Financial Services Case Study

Predator or Prey?

Best practices to get the most out of your Reverse Logistics program and avoid falling prey to current trends.

By Jim Schumacher

Introduction:

Times change, industries change (think Blockbuster Video), consumers at the end of supply chains are demanding more.  Driving much of this change is the effect e-commerce is having on the retail supply chain.  If factors like these are making you feel cornered when it comes to managing the cost and complexity of reverse logistics, then you are not alone.   Unfortunately, the axiom “survival of the fittest” also applies to reverse logistics.  As a person responsible for managing this for your company you are faced with choices like “adapt or perish”, “fight or flight” or becoming “predator or prey”.

 

No different than with other aspects of your business such as marketing and or operations, adaptation or evolution should also be present in your approach to reverse logistics.  With the fast pace of technology and impact of e-commerce almost everywhere today, companies must adapt if not embrace the changing forces present in reverse logistics to remain relevant and competitive.  Choosing to look the other way or ignoring these forces can become a costly mistake. Where prior to the impact of e-commerce on reverse logistics you could be dealing with a 1%-2% cost of goods sold, the multiplier effect we see today from e-commerce can easily double or triple this cost.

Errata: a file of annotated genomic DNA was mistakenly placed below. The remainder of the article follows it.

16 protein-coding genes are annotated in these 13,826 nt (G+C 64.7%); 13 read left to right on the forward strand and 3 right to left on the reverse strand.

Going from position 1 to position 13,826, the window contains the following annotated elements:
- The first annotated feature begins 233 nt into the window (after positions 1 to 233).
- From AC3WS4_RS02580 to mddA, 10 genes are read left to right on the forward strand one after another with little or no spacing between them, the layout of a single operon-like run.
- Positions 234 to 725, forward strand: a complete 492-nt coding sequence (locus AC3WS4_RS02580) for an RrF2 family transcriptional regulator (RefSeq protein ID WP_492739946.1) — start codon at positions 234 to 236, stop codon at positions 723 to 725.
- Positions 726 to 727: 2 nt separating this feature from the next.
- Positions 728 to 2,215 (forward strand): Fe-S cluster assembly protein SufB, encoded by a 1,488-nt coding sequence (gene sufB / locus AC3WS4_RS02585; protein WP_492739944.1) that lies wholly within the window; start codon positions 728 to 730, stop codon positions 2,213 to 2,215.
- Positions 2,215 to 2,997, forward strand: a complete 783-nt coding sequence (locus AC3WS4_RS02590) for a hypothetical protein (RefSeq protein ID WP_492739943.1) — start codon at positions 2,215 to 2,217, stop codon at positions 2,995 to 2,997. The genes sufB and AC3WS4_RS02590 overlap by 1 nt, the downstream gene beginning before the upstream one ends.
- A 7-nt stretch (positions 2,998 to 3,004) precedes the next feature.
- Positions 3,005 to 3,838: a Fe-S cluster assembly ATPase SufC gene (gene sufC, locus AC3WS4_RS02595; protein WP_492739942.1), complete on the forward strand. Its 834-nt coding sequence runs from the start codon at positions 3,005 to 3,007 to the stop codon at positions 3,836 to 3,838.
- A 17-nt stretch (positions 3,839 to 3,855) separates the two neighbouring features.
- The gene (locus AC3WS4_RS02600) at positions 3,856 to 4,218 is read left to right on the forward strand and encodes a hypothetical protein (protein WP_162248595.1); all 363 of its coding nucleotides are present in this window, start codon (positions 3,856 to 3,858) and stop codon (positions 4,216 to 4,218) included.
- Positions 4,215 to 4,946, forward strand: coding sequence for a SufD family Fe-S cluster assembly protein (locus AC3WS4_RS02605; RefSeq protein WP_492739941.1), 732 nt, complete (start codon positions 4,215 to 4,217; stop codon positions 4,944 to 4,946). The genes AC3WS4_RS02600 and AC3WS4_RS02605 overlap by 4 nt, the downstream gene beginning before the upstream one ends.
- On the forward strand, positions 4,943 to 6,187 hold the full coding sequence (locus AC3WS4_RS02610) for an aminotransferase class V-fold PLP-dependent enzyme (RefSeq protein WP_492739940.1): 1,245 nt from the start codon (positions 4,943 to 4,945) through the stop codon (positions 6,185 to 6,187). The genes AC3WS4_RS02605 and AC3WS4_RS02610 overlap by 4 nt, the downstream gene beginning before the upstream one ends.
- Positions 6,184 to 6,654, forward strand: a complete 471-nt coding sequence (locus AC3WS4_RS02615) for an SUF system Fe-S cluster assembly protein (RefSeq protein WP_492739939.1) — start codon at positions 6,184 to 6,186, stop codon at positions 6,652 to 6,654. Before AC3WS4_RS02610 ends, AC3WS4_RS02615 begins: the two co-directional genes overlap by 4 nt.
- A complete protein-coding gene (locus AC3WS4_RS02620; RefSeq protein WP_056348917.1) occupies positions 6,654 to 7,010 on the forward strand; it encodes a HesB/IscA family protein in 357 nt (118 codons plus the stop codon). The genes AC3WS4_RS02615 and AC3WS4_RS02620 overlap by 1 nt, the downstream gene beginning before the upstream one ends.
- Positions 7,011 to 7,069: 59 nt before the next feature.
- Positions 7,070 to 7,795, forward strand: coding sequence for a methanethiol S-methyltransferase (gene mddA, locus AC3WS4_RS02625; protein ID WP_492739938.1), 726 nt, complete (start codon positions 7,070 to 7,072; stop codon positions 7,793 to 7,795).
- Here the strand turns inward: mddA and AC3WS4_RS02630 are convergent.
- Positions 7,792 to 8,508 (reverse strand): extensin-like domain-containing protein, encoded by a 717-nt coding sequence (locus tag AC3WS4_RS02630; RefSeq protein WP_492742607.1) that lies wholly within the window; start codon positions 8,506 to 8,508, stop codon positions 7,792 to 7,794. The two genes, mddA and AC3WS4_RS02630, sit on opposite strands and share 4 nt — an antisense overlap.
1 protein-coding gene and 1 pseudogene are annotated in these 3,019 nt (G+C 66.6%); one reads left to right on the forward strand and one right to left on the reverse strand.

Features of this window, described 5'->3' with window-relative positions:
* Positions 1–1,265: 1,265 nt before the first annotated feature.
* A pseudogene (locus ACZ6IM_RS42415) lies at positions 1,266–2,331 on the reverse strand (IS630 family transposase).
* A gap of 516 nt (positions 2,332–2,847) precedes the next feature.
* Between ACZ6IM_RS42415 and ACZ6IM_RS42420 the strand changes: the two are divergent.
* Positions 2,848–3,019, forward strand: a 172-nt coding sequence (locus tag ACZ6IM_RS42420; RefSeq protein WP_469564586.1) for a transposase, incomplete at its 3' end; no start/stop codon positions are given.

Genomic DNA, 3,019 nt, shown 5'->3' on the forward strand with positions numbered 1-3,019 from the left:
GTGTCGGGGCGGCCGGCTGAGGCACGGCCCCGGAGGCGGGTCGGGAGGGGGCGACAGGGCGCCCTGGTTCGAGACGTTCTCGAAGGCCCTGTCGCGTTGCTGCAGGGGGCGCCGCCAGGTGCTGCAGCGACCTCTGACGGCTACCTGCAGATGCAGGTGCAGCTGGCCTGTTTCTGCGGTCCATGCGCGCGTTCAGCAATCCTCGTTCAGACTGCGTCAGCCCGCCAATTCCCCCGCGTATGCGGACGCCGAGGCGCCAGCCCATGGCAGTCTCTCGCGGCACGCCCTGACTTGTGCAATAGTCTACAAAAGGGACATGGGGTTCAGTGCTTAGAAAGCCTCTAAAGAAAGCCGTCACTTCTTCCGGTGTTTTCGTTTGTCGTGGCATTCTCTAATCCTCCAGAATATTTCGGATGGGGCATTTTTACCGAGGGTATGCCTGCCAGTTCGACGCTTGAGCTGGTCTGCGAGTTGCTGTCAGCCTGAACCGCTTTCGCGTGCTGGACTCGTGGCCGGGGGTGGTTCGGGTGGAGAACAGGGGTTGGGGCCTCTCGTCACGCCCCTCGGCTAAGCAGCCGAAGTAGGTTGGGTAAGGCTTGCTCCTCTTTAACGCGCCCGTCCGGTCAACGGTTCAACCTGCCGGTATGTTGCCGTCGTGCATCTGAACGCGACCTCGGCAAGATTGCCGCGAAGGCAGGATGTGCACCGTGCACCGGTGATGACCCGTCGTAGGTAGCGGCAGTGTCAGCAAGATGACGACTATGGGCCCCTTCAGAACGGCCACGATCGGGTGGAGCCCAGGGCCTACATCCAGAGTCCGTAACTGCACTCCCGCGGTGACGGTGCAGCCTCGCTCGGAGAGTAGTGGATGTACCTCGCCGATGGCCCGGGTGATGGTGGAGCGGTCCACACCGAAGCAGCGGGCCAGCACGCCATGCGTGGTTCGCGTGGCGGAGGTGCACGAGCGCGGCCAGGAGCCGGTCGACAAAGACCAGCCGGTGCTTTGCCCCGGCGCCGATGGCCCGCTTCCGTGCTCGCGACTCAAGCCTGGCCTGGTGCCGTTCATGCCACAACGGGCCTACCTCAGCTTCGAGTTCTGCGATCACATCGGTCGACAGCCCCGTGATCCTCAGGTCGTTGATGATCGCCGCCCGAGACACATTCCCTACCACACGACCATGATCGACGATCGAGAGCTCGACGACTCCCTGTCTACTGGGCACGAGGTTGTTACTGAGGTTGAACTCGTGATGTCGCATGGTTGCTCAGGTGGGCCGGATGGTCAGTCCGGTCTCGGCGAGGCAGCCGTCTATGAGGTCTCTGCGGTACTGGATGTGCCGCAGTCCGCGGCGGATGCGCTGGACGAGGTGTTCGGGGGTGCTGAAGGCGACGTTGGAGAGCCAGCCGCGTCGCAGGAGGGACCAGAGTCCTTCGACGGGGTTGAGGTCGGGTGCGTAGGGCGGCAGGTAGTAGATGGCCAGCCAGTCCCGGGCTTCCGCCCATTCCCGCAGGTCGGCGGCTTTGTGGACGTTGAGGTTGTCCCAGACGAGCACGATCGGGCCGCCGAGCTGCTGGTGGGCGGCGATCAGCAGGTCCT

Fortunately, DRS is here to help you continue as king of the jungle in your industry. We have put together an assortment of best practices and actual business cases for you to reference.

Recommended best practices from the experts:

Here are some of our favorite best practices to illustrate the impact that a sound reverse logistics program can have in helping you make more profitable decisions in running your reverse supply chain:

  • When was the last time you updated your returns policy? Retailers have certainly been active updating their returns policies to reflect such changes as e-commerce and haz-mat. Policy best practices include:

    • Ensure policy is current and updated regularly